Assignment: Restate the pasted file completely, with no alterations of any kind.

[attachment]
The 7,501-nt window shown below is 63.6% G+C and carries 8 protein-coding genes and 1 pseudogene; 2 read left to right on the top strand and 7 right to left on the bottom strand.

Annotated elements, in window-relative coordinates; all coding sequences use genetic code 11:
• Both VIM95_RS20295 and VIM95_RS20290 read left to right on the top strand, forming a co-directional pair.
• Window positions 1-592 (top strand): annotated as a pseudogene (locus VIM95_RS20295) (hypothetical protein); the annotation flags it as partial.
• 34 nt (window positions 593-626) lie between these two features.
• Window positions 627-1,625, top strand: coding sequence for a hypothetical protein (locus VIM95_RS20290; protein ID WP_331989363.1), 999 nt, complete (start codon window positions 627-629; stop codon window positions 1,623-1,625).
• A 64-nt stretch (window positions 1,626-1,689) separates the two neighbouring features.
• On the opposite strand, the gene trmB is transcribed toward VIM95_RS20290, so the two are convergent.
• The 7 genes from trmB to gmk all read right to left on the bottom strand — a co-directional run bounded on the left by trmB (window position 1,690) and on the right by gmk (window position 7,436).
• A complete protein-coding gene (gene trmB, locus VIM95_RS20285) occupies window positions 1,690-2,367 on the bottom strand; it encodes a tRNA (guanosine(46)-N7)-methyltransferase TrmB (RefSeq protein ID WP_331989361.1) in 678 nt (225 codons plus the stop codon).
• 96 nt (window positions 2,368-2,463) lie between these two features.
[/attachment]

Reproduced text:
The 7,501-nt window shown below is 63.6% G+C and carries 8 protein-coding genes and 1 pseudogene; 2 read left to right on the top strand and 7 right to left on the bottom strand.

Annotated elements, in window-relative coordinates; all coding sequences use genetic code 11:
• Both VIM95_RS20295 and VIM95_RS20290 read left to right on the top strand, forming a co-directional pair.
• Window positions 1-592 (top strand): annotated as a pseudogene (locus VIM95_RS20295) (hypothetical protein); the annotation flags it as partial.
• 34 nt (window positions 593-626) lie between these two features.
• Window positions 627-1,625, top strand: coding sequence for a hypothetical protein (locus VIM95_RS20290; protein ID WP_331989363.1), 999 nt, complete (start codon window positions 627-629; stop codon window positions 1,623-1,625).
• A 64-nt stretch (window positions 1,626-1,689) separates the two neighbouring features.
• On the opposite strand, the gene trmB is transcribed toward VIM95_RS20290, so the two are convergent.
• The 7 genes from trmB to gmk all read right to left on the bottom strand — a co-directional run bounded on the left by trmB (window position 1,690) and on the right by gmk (window position 7,436).
• A complete protein-coding gene (gene trmB, locus VIM95_RS20285) occupies window positions 1,690-2,367 on the bottom strand; it encodes a tRNA (guanosine(46)-N7)-methyltransferase TrmB (RefSeq protein ID WP_331989361.1) in 678 nt (225 codons plus the stop codon).
• 96 nt (window positions 2,368-2,463) lie between these two features.